Module 2: Photographic Communication

1 Posted by - June 3, 2014 - Courses, Photography Appreciation
W. Eugene Smith, Tomoko Uemura in her bath, Minamata, Japan, 1972

W. Eugene Smith, Tomoko Uemura in her bath, Minamata, Japan, 1972

In this module we begin our exploration of what photographs do and how they communicate. Both photographers and viewers construct meaning by exploring the relationship of the elements in the photographic frame. Cognitive science tells us that perception is based on the relationship of objects sensed, not just objects themselves. For example, a baby next to a rattle elicits a very different reaction than a baby next to razor blade. We exploit this relational perception in art through metaphor. We combine multiple elements (“All the world’s a stage.”) to create a new meaning (identity as performance, for one interpretation). As such, photography is about creating new meaning through the relational composition of elements in the frame.

Subject Matter and Subject

The key terms for exploring the relational nature of photography are Subject Matter and Subject. Subject matter is what is physically or literally in a photograph. Subject is the meaning or overall idea that can be derived from the visual relationship of the subject matter in a photograph.

The essential nature of photographs is that they transform Subject Matter into Subject.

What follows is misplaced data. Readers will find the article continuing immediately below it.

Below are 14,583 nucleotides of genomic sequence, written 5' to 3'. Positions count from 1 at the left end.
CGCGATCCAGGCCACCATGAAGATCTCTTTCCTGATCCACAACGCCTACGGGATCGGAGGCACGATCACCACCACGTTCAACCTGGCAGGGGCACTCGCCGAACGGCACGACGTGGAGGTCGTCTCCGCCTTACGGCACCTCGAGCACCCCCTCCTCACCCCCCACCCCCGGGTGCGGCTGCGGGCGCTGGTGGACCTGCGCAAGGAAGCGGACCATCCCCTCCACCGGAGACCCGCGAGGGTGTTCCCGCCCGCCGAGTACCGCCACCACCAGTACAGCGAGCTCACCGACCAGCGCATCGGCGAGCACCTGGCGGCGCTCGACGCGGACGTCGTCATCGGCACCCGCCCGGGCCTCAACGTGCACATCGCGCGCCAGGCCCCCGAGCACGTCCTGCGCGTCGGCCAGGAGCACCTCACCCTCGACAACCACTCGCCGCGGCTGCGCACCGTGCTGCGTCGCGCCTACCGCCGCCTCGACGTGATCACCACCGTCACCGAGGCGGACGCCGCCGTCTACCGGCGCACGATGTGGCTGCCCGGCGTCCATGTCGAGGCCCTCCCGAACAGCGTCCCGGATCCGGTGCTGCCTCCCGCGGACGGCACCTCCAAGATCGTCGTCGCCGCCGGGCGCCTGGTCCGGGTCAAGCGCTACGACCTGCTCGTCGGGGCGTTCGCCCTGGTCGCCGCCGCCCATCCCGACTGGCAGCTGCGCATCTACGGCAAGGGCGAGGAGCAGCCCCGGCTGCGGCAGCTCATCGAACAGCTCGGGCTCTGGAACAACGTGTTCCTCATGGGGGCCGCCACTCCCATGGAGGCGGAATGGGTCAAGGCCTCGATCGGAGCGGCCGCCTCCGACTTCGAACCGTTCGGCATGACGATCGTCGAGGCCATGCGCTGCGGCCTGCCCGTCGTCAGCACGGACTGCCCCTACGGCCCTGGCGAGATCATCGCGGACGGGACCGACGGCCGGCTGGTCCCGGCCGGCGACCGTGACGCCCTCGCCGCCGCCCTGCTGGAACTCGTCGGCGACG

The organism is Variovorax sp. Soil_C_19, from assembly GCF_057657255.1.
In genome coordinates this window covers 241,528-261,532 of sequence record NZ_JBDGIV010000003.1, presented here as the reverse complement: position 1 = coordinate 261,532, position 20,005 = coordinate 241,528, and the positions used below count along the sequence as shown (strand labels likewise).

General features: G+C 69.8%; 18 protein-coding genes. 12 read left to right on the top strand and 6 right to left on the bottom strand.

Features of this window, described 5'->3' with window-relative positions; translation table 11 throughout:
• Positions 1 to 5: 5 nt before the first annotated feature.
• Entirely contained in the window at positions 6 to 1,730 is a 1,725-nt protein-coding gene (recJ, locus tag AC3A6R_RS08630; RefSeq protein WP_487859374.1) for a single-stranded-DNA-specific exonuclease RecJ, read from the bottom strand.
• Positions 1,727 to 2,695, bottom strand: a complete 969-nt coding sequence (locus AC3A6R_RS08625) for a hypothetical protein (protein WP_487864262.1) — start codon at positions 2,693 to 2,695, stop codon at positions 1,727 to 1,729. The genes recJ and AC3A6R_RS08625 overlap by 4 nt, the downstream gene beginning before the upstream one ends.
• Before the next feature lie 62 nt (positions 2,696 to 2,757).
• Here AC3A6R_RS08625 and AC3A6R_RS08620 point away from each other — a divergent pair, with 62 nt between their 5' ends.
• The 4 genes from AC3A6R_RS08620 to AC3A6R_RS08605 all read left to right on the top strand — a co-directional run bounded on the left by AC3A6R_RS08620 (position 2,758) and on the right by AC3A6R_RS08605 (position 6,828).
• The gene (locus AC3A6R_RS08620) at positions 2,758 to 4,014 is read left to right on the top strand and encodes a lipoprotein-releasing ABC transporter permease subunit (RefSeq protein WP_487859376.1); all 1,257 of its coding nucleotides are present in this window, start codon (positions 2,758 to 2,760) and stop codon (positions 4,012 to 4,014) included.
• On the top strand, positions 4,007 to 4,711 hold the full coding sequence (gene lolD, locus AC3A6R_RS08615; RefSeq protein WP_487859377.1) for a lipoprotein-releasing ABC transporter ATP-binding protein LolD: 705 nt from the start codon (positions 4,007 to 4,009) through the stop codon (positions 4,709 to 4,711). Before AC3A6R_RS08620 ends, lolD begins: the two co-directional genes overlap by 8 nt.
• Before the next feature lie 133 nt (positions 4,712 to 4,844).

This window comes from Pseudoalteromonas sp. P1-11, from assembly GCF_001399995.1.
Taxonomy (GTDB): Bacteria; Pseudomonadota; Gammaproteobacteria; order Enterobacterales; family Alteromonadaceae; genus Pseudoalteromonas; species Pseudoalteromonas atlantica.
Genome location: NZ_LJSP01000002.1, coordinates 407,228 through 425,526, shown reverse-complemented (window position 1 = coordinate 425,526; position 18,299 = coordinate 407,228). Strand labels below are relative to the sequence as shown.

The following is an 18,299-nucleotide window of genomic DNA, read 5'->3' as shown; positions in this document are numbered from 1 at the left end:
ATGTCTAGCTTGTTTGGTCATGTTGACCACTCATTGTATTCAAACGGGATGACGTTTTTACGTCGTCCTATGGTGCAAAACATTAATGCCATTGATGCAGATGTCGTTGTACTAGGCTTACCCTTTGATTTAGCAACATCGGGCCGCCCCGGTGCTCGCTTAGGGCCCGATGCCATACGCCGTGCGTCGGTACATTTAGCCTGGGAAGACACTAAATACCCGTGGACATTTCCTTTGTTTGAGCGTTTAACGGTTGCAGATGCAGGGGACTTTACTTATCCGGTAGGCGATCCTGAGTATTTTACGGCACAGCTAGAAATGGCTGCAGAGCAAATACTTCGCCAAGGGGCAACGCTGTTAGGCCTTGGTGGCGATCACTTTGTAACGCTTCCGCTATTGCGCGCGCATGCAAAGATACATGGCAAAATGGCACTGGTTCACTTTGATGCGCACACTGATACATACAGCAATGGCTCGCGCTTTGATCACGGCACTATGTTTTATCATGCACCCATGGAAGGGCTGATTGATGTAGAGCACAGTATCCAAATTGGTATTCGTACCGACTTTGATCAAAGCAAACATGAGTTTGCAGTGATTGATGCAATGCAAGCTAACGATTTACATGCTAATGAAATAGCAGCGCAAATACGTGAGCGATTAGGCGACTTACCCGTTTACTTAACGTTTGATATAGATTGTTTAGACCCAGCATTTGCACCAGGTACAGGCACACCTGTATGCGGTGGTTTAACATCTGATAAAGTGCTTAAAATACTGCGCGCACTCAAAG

With these terms in mind then, the essential nature of photographs is that they transform Subject Matter into Subject. When a photographer creates a photograph, he/she isn’t just recording the items in front of them, they are capturing and communicating the meaning, memory or idea they see in those things through photographic language. We will be exploring that process in depth throughout this course.

Question: What are the Subject Matter and Subject of the photographs in this introduction? Share your thoughts on at least one photograph in the comment section below. (Note: Top photograph is Dorothea Lange, Migrant Mother, 1936)

Module Content

With these ideas in mind, please read and view the following module content:

The Photographers Vision, pp. 6 – 23

Marvin Heiferman, “Photography Changes Everything”

The Genius of Photography, part 2 and 4 (video)

Featured Photographer: Edward Weston

Edward Weston, Pepper, 1930

Edward Weston, Pepper, 1930

Many of the ideas we explore in this module are epitomized by the work of Edward Weston. Read links about the photographer and his work here. While you explore his work, look at photographs like Pepper, 1930 and notice how he transforms subject matter into subject.


Read the Featured Photographer links and research photographs by the photographer. Then find and add your favorite photograph by the photographer to the Dropmark collection. In the description section, write a photographic analysis of the photograph that explains why it is an effective and masterful work using the criteria from “The Qualities of a Good Photograph” in The Photographer’s Vision. Use terms and concepts from the course in your analysis. Full Directions

Discussion Topic

Based on the information in this module, explain why “photography changes everything.” Include its most important attributes and effects in your answer. Cite specific information, using in-text citation, from the materials in this module. (200 words minimum) Also, respond to at least three (3) of classmates’ posts with additional information or perspective. Full Directions

Top Image: Dorothea Lange, Migrant Mother, 1936